The key difference between vulnerability scanning and penetration testing concerns the focus of the security project.
Our blog will explain the differences between vulnerability scanning and penetration testing while revealing that both security measures are vital elements of a comprehensive cyber security program.
The blog will also examine how to apply the most appropriate security technique for your organisation or project.
Which Security Measure Should I Adopt?
Picture the scenario you have developed a new internet facing (a system accessible from the public internet) product or service that is ready to launch. It could be your company’s new app. It may be the most significant sales and marketing tool you have ever launched. However, one critical question remains:
Whatever your project stage now. Make sure the next time you develop any system that its security is discussed and tested in the early development of the project. Partner with a cyber security consultancy and follow the below three security processes to ensure its safety is the most effective.
Next Step: Three Security Processes
However, there is another way of explaining the different processes as they stand for these three security terms:
Misunderstanding Of Security Methods – Sometimes the differences between a vulnerability scan, penetration test and a risk assessment can be misunderstood. Misunderstanding the differences between the security terms can lead an organisation to investigate the wrong security measure and in some cases carry it out believing it is the right security methodology for the assignment.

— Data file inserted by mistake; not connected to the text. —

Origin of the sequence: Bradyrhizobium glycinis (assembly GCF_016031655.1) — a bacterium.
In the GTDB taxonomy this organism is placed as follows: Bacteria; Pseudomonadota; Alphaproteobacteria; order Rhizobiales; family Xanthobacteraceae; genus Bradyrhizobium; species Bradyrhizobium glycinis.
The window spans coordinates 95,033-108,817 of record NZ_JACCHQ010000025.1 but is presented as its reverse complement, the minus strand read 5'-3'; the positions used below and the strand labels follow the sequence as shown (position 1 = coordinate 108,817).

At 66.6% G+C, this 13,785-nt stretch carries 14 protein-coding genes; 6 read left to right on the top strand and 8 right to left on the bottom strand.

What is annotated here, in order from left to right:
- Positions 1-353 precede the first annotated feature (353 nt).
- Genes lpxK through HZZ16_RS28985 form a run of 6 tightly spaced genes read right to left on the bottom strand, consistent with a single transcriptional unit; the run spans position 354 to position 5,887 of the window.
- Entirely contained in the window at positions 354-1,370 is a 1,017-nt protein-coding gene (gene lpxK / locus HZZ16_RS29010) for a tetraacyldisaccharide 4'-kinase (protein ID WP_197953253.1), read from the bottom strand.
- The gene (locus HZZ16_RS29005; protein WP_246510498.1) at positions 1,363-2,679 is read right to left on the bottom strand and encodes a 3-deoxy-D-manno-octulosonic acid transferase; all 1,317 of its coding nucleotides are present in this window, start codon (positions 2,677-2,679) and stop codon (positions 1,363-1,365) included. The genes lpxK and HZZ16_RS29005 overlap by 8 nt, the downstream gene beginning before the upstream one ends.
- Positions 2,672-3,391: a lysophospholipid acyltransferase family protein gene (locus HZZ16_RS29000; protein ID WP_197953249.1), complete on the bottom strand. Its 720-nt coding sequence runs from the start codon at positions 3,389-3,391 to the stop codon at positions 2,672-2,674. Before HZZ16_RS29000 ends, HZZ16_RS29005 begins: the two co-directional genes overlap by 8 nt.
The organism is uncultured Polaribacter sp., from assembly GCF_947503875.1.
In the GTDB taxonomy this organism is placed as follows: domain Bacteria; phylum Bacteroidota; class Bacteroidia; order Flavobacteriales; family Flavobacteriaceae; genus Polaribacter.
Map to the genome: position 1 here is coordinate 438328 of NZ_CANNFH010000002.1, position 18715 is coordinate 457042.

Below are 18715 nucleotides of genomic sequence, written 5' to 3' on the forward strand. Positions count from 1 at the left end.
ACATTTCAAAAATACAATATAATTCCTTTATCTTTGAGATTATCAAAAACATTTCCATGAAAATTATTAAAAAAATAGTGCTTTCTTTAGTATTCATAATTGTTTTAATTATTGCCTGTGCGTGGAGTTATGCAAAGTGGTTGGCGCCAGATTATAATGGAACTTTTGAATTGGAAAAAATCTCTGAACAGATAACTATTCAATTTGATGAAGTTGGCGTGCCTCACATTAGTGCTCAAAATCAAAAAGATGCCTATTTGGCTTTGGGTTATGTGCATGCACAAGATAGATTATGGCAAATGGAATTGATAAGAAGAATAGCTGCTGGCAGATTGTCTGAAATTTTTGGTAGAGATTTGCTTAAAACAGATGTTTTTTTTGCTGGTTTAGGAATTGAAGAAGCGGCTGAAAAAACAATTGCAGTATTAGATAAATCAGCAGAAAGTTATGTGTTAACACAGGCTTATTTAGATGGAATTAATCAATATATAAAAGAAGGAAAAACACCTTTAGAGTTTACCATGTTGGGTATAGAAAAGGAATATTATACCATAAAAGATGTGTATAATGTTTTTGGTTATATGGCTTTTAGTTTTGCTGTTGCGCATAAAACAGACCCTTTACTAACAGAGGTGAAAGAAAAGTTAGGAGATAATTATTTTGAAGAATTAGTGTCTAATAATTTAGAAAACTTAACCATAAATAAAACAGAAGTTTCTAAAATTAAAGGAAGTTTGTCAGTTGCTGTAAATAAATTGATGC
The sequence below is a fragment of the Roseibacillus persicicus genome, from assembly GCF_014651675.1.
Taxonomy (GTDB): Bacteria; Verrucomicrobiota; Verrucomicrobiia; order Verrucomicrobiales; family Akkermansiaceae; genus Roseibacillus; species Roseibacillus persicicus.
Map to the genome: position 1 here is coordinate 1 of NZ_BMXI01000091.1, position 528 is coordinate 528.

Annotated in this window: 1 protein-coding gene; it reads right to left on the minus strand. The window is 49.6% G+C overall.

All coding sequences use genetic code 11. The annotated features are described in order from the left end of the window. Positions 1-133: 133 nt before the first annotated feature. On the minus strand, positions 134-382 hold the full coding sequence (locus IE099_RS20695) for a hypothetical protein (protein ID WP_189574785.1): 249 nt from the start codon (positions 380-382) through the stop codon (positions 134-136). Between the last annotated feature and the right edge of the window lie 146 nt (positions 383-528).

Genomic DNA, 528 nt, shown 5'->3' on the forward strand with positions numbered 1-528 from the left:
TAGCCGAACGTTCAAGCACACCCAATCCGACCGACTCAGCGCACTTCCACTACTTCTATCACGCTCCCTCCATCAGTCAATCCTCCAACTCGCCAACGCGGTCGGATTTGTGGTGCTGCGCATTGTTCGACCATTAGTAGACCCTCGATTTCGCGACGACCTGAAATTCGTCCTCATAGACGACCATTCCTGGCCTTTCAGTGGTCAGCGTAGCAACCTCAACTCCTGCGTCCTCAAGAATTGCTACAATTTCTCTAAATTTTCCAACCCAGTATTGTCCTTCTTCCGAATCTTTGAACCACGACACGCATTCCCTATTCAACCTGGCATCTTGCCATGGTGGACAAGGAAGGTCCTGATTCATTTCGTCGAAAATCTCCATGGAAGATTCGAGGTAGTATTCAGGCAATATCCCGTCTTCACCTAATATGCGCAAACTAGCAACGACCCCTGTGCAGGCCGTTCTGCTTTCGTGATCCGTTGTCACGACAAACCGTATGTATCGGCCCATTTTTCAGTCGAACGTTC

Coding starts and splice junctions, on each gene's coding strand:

Susceptible To Attack – Moreover, failure to adopt the appropriate security technique could steer the company to be vulnerable and its product or service to be insecure and susceptible to a security breach or attack.
Understanding the Differences Between Security Terms Now we will explore the differences between vulnerability scanning, penetration testing, and risk analysis; and find out when each security measure should be applied.
A Good Starting Point – Conducting vulnerability scanning (vulnerability testing) is an excellent place to start in finding out your organisation’s level of security maturity. It focuses on a list of vulnerabilities that need to be fixed, without evaluating specific attack goals or scenarios.
Vulnerability Scanning can also be known as vulnerability management or a cyber vulnerability assessment.
Known Security Issues – Moreover, if you are already aware of security issues within your system through scanning, you can quickly identify any weaknesses and start to mitigate your risk levels.
Continuous Scanning – Companies with medium to high-security maturity often adopt a pattern of constant vulnerability scanning through automated scanning tools. Continuous cyber security vulnerability assessments help maintain security posture and are a good security practice.
Security Breadth Over Depth – When favouring security breadth over depth vulnerability assessments are most suitable.
Tools – Which Vulnerability Scan Should I Use?
During a vulnerability assessment, or a scan, a range of tools, scanners and practices are used to identify weaknesses, threats and risks. Here are some of the different types of vulnerability network scans available: